Roswell plans property tax cut

ROSWELL — Roswell residents should not see an increase in their city taxes if the city’s current tax plan is approved.

The city plans to reduce its property tax rate to offset inflationary increases in property values. The mayor and city council are proposing reducing the property tax rate for fiscal year 2023 from 4.718 mills to 4.463 mills, which is 5.4 percent lower than last year’s rate and, according to city officials, would be the lowest the rate has been in 35 years.

During a council meeting Aug. 29, the city council unanimously approved the first reading of the proposed property tax rate ordinance. If the proposed rate is approved by city council during the second reading of the ordinance Sept. 12, residents should see no increase in their city property tax bill compared to last year.

“Mayor and Council are excited to let our residents know that if this rate is approved, they should see no increase in their City of Roswell property tax bill—despite the property value increases that we have all seen in Roswell,” said Mayor Kurt Wilson. “I applaud Council’s foresight and the work of the whole team in coming up with a budget strategy that has enabled us to reduce the tax rate to help Roswell’s taxpayers.”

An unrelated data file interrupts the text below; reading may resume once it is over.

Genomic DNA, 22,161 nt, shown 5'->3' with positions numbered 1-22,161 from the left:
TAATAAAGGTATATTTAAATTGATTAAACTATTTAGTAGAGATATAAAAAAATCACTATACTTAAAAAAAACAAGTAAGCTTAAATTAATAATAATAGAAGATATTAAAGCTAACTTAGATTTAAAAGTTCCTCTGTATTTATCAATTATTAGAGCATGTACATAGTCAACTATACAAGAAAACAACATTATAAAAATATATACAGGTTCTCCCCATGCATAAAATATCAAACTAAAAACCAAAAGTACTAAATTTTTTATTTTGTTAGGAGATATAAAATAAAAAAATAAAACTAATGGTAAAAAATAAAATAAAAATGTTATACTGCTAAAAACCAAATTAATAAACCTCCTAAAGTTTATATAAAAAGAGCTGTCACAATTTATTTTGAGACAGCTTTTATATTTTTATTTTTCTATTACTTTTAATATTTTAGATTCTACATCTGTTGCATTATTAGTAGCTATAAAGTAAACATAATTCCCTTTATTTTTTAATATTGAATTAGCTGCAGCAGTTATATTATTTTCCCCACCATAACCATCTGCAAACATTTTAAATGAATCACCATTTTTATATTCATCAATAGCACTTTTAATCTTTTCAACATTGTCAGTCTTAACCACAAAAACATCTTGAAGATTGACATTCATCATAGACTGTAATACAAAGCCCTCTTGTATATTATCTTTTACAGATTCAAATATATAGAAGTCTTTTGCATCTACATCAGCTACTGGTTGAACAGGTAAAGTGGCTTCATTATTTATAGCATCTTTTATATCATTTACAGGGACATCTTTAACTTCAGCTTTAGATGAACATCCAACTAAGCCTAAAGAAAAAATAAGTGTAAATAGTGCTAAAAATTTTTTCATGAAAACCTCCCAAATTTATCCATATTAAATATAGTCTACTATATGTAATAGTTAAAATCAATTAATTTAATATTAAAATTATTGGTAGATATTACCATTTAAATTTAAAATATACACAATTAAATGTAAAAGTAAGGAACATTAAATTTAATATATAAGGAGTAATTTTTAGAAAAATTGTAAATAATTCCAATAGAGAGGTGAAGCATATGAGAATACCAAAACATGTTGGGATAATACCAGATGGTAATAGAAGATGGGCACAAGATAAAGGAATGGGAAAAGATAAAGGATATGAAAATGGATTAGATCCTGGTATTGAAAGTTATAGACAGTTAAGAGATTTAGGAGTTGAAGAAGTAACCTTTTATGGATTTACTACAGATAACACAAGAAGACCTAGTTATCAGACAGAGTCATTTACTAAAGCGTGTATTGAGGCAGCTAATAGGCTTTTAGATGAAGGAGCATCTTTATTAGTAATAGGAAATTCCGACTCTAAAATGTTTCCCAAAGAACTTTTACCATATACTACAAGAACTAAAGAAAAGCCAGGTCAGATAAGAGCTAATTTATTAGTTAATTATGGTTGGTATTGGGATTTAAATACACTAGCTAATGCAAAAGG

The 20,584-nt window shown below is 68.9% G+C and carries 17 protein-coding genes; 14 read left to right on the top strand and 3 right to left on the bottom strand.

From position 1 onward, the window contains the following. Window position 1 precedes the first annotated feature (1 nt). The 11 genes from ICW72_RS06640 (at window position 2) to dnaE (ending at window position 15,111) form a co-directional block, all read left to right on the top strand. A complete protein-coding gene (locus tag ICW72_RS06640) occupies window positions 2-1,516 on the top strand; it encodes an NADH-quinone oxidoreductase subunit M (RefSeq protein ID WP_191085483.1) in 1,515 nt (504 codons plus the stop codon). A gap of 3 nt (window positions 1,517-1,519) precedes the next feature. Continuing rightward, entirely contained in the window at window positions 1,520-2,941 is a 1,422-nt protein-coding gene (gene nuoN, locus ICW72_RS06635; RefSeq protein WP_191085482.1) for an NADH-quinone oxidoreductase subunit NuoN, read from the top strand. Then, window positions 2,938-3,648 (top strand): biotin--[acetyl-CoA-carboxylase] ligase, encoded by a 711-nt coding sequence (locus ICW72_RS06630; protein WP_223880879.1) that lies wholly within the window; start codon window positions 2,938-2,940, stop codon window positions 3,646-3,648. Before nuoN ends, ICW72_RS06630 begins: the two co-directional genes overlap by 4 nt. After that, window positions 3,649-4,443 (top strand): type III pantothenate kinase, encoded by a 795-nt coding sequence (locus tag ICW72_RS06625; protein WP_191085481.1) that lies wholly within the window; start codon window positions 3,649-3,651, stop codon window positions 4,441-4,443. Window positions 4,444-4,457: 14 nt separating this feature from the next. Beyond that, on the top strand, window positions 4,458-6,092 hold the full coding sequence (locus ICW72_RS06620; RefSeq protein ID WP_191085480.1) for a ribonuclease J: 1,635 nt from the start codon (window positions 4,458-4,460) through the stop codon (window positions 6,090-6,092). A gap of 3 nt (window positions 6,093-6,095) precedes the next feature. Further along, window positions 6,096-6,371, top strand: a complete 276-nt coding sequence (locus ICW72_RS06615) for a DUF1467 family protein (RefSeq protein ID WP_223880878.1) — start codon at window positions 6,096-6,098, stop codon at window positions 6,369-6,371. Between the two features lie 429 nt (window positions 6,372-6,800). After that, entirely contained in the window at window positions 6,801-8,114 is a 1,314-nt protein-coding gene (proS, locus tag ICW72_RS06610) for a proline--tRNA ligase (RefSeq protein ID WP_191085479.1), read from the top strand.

Residents can attend the second and final property tax rate meeting on Sept. 12 at 7 p.m. at city hall council chambers or watch the meeting online at www.RoswellGov.com/MeetingVideo.

The proposed 4.463 rate represents the “rollback rate”—a rate that Georgia law requires each tax-levying authority (ex. city, county, school district) to calculate annually based on the total digest of taxable properties located within the government’s jurisdiction. The rollback rate is specifically computed to offset inflationary increases in property values.

What is the Millage Rate?: The millage rate is your property tax rate. Your city, county, and school system all set a millage rate. That combined number becomes your overall property tax rate. One mill represents $1 of tax on every $1,000 of taxable property.


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